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Q&A: Big Data for oncology
October 2015
by Lloyd Dunlap  |  Email the author


With a tagline that says, “We Empower Stakeholders by Learning from Patients,” informatics solutions company M2Gen seeks to accelerate discovery and development in the area of personalized medicine. Meanwhile, the James Cancer Hospital and Solove Research Institute is the patient-care component of The Ohio State University Comprehensive Cancer Center (OSUCCC), calling itself a “transformational facility that fosters the collaboration and integration of cancer research and clinical cancer care.”
They are collaborating in a way that is set to give new meaning to the term “Big Data,” they say, and to find out more about that, DDNews spoke recently with Dr. William Dalton, the CEO of M2Gen at Moffitt Cancer Center, and Dr. Michael A. Caligiuri, the CEO of the James Cancer Hospital and Solove Research Institute and director of OSUCCC.
DDNews: Please tell our readers about ORIEN and the consortium’s potential impact in the oncology community.
Michael Caligiuri: The Oncology Research Information Exchange Network (ORIEN) is a unique research partnership among North America’s top cancer centers that recognize collaboration and access to data are the keys to cancer discovery. The program was founded by The Ohio State University Comprehensive Cancer Center Arthur G. James Cancer Hospital and Richard J. Solove Research Institute (OSUCCC–James) and Moffitt Cancer Center.
We believe the ORIEN is poised to bring together oncology research, oncology patients and drug developers, based on the consortium’s technical ability and mission to accelerate cancer discovery and delivery through collaborative learning partnerships. But how do we do this and what does it mean from a practical perspective? I often like to illustrate our work with’s personalized model for online shopping.
Consider what happens when you purchase a book from Amazon—for instance, Of Mice and Men. As soon as you purchase that book—or view it—Amazon immediately recommends books that are likely relevant to your personal tastes. Amazon is able to do this because the company has the capability to instantaneously cross-reference hundreds of thousands or even millions of purchases to determine the most-purchased books that are common among 99 percent of customers that have purchased Of Mice and Men. Now—imagine that you could do this for cancer patients and you’ll start to understand the true value and disruption that ORIEN brings to the field of oncology.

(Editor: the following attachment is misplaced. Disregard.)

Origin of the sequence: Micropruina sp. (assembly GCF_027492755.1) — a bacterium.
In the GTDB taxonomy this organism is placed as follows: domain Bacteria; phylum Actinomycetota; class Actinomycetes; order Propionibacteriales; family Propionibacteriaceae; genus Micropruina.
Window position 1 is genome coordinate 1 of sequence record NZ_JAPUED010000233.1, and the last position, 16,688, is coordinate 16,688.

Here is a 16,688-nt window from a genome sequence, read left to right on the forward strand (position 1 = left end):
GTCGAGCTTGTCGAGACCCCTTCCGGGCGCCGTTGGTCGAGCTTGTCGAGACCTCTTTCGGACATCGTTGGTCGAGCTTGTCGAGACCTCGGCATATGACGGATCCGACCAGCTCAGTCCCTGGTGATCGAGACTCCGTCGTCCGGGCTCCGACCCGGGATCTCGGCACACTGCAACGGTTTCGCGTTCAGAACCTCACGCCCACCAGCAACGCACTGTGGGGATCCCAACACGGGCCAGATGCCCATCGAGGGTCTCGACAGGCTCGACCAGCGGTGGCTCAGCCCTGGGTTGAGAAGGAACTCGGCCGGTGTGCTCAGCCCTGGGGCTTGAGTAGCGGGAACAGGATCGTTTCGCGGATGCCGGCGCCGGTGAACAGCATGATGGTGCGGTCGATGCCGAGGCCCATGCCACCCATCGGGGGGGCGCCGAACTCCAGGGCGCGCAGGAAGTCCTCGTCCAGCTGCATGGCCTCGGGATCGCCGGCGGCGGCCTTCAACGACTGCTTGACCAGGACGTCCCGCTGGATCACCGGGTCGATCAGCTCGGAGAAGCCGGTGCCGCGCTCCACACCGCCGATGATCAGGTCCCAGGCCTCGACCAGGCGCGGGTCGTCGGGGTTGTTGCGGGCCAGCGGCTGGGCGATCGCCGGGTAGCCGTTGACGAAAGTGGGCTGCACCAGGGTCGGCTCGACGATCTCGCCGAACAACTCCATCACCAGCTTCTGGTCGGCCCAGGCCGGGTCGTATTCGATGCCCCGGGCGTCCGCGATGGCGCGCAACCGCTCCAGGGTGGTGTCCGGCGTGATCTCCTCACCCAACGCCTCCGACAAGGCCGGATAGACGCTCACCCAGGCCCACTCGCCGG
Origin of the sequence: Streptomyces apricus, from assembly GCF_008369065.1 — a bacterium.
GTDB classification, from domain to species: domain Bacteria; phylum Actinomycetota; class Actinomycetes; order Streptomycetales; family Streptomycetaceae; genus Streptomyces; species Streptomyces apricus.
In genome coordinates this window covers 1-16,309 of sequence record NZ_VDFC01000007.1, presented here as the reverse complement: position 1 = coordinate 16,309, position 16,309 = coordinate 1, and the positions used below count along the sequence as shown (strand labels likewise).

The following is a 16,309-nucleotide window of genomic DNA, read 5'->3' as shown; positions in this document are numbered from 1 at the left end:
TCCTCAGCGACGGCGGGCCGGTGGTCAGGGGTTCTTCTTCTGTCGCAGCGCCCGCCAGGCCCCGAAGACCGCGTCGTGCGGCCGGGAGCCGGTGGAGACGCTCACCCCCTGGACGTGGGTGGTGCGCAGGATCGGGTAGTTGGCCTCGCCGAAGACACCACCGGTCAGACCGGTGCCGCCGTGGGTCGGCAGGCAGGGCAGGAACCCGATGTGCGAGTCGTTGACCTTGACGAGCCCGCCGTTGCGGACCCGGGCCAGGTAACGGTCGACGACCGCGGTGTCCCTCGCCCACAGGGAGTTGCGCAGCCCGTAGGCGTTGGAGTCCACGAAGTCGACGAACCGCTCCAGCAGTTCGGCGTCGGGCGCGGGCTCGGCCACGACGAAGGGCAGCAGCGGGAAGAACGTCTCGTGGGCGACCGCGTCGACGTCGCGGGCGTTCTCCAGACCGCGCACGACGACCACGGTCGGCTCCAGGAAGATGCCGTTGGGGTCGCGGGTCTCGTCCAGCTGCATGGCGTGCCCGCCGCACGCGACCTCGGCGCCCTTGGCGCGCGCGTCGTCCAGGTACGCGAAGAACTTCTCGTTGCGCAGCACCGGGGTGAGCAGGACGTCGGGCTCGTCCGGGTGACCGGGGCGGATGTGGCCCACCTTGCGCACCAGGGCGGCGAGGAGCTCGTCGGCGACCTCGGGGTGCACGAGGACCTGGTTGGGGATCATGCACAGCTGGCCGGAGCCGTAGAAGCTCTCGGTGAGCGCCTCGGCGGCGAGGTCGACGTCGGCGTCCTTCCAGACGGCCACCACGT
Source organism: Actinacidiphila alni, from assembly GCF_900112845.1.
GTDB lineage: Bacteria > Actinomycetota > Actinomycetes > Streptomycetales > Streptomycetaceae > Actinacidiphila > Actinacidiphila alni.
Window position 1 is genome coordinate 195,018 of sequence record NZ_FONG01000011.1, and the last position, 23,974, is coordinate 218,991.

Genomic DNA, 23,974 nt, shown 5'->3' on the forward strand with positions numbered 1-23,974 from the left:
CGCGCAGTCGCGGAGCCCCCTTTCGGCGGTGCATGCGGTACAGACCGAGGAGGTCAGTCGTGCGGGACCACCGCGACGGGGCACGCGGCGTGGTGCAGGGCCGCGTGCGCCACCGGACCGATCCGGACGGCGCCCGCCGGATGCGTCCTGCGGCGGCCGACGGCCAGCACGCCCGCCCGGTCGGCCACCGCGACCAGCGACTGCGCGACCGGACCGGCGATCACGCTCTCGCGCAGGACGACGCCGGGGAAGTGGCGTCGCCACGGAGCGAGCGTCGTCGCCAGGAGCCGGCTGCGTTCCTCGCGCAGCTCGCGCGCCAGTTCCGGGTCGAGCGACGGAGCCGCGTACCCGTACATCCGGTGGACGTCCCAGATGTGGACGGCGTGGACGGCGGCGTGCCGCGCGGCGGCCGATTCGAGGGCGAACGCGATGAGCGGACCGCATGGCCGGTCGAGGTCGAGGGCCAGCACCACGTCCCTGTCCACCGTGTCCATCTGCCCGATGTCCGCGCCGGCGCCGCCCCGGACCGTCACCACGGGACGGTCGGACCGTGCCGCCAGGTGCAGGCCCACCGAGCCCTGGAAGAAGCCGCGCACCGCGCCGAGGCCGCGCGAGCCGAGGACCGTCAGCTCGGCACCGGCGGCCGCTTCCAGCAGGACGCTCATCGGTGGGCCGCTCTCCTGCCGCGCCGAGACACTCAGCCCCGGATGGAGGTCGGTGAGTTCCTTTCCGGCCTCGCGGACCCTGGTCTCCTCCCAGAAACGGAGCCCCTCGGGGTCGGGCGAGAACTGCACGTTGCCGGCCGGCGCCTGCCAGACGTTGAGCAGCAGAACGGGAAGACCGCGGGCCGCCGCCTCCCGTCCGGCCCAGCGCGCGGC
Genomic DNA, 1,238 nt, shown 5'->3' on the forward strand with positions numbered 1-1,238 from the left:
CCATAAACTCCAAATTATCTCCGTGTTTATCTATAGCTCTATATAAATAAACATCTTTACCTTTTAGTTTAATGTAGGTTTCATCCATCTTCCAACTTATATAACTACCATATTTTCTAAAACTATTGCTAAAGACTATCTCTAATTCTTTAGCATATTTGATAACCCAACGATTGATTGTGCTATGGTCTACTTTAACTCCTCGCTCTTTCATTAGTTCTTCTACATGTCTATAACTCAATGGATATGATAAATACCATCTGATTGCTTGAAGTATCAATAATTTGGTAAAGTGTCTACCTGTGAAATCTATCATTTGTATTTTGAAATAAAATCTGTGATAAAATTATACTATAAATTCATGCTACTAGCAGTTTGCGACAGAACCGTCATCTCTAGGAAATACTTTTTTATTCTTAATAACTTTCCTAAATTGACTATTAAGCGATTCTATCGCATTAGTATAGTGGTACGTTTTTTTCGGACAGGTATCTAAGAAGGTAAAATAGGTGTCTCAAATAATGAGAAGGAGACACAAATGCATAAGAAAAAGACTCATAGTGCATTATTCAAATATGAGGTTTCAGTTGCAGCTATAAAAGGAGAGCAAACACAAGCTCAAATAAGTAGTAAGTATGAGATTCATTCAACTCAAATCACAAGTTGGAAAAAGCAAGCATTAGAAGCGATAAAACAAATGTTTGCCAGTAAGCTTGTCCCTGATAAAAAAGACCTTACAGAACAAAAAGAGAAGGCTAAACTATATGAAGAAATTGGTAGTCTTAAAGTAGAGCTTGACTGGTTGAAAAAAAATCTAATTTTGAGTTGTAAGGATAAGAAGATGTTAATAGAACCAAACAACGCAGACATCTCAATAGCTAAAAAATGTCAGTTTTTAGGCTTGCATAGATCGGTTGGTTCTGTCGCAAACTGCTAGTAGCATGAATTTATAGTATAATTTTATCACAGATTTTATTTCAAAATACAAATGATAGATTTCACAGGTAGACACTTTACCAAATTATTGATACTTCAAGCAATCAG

Cancer research institutes that are part of the ORIEN understand, at a molecular level, cancer is heterogeneous. We already have the ability to track the molecular profiles of more than 120,000 patients (and counting) over their lifetimes and will be able to recommend clinical trials with unprecedented efficiency.
This efficiently has powerful implications not only for getting patients with highly specific cancer types into potentially life-saving clinical trials, but also should accelerate the drug development process for pharma companies. It truly is a transformative time for oncology research.
DDNews: What is involved in the technology that’s being used by ORIEN and how is it different from other Big Data approaches?
William Dalton: ORIEN is an alliance of cancer centers who have agreed to use data science to generate patient-derived data, and share the data for mutually agreed upon research and create a continuous learning environment. This data is derived from Total Cancer Care, which is a shared research and IRB-approved protocol that secures consent from patients to collect clinical, molecular and self-reported data about their cancers. Importantly, the protocol allows us to follow the patients throughout their lifetimes so that we can learn from them. This ability to follow and recontact patients with their permission and consent is central to what makes ORIEN unique.